The rush milkweed (also called desert milkweed) plants are in bloom.
Turns out the buds, flowers, and seed pods are a bounty of food for insects.
If you have been following Bug of the Week, you can probably recognize some of the seven insects that I found on the rush milkweed today.
- What are the yellow-orange insects?
2. How about this red and black one?
3. What is this insect? What do you think it's waiting for?
4. Here's another waiting insect. What is it?
5. This one is tricky. What do you think it is?
6. This is another tough one. We've already looked at the yellow orange insects. So, what is the pale green oval at the end of the hairlike stalk?
7. Finally, who is this striped cutie?
Milkweeds are home to some interesting insects. Do you have any milkweeds growing nearby?
Edit: The answers are now posted.
If you are going to be teaching a class or doing an art project and you need images of insects or spiders, check out Insects Unlocked. Their goal is to supply high quality public domain insect photographs for anyone who needs to use them.
Examples downloaded from their Flickr photostream:
How about an image that shows the diversity of beetles?
Beetles come in such as range of sizes, shapes, and colors.
Here's a green June beetle. I love how this photographer used a human finger for scale. It really brings you into the photograph.
Wait, that's a beetle? Yes, it is the face-on view of a male glowworm beetle in flight. Its antennae look like curly fringe, don't they?
I also like how the credits are included with the image. Its always a good idea to make sure the source and/or photographer gets credit even with public domain images. This site makes it easy to do.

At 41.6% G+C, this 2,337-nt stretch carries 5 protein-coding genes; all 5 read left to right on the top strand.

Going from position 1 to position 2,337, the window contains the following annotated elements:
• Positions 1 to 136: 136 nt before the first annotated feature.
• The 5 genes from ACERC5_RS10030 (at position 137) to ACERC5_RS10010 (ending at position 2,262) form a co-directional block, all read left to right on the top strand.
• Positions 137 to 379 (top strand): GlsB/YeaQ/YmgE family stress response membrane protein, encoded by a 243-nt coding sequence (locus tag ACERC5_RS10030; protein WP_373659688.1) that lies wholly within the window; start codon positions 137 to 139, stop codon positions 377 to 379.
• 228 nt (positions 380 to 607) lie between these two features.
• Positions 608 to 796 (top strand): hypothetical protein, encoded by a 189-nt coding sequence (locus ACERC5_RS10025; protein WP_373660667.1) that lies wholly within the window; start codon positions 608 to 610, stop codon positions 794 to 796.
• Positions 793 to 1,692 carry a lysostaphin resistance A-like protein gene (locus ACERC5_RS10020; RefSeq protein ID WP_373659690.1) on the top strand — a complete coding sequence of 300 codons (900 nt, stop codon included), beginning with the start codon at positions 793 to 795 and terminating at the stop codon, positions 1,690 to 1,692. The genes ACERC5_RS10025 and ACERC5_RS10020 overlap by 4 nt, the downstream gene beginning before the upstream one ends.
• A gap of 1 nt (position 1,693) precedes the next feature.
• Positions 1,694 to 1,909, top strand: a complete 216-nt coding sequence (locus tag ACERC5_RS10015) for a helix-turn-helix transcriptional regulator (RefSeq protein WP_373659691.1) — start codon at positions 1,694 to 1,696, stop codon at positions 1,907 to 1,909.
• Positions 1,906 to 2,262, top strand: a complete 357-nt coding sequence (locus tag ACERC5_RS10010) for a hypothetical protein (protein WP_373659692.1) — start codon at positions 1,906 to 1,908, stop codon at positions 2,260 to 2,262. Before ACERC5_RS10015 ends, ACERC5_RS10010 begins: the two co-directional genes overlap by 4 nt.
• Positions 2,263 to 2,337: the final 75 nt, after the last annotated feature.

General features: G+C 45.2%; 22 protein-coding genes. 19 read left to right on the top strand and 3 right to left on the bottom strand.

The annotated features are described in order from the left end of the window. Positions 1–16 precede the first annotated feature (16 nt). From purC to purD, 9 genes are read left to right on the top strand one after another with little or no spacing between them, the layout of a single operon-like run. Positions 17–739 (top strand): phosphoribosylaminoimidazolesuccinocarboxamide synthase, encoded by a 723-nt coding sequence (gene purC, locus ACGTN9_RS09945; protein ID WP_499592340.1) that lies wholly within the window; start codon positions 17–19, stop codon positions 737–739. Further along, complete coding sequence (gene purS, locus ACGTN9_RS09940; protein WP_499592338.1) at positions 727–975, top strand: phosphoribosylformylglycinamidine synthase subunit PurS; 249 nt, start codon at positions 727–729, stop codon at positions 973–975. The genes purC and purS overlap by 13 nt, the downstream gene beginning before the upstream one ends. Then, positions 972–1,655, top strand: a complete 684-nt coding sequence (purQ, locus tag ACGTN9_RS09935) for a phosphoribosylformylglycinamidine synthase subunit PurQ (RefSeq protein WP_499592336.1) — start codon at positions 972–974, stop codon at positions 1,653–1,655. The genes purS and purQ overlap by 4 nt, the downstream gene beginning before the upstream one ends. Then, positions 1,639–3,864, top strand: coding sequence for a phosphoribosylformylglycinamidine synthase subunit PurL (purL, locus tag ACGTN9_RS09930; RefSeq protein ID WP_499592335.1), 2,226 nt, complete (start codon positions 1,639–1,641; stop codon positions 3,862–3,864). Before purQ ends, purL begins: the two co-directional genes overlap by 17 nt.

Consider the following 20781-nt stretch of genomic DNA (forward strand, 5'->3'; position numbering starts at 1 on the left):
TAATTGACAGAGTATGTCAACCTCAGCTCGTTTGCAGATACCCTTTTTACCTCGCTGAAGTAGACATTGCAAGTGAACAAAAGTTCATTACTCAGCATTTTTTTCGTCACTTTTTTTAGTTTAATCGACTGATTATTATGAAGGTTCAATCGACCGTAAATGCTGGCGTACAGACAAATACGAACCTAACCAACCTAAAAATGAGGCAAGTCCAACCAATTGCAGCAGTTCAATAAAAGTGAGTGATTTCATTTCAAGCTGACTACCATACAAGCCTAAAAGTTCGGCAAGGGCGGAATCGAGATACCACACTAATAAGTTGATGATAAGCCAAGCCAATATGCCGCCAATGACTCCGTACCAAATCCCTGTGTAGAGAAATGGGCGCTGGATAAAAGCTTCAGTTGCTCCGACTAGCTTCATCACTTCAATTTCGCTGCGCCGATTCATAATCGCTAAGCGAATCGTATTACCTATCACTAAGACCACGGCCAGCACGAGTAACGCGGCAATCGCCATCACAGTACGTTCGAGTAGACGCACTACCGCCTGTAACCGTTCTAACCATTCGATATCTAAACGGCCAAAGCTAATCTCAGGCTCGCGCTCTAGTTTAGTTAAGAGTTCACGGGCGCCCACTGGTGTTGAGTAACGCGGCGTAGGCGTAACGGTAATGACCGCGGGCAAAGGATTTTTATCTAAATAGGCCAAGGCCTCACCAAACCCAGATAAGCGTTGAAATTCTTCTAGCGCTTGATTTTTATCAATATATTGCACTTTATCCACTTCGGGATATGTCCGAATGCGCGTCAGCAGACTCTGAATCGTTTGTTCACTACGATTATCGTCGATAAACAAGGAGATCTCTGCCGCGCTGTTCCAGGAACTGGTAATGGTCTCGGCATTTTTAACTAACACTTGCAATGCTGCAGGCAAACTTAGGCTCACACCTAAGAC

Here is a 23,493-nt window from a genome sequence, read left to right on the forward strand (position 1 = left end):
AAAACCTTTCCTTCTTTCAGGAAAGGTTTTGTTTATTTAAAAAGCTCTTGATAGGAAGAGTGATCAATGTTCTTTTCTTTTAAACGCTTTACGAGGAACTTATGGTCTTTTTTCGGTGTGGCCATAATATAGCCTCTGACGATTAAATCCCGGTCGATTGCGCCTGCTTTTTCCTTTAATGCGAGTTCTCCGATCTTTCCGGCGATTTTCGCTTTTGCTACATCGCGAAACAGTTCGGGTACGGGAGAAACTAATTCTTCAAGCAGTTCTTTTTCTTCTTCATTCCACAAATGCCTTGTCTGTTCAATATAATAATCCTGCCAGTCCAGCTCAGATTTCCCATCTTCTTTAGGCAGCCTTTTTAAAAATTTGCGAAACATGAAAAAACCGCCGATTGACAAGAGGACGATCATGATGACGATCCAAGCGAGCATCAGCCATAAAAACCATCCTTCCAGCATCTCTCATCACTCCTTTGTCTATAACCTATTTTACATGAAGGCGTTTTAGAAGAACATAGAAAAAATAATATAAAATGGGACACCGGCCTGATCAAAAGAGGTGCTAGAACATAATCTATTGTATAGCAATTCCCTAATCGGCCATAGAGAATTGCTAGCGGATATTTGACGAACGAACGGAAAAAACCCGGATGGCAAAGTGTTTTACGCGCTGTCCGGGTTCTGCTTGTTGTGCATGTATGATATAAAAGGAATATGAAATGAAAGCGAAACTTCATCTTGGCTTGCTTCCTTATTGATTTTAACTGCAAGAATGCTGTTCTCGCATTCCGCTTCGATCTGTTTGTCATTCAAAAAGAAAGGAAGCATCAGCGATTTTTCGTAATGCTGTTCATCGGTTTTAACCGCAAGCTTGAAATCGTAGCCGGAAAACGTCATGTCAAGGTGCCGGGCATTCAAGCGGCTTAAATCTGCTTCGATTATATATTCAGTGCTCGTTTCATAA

If you use one of their images in a project, feel free to leave us a comment telling us about it. We'd like some ideas about how they are being used.
Ever see fireflies light up a summer night? It can be an amazing sight.
What are fireflies?
Fireflies (also called lightning bugs) are beetles. Many of the adults and some of the larvae are able to produce light via a chemical process.
Not all fireflies light up. The ones that fly during the day and don't flash at night are sometimes called "dark fireflies." Without the ability to flash, dark fireflies attract each other via chemicals called pheromones.
Adult firefly beetles often can be found resting on plants during the day.
Do fireflies occur where you live? Would you like to study them? You might want to get involved with the Firefly Watch citizen science project.
To learn more about the science of fireflies check out this video from ScienceFriday which explains more about why and how fireflies light up (Note: It does talk about fireflies mating and a predator, so check for suitability before showing to children.)
See a review of the new adult popular science book Silent Sparks by Sara Lewis at Wild About Ants.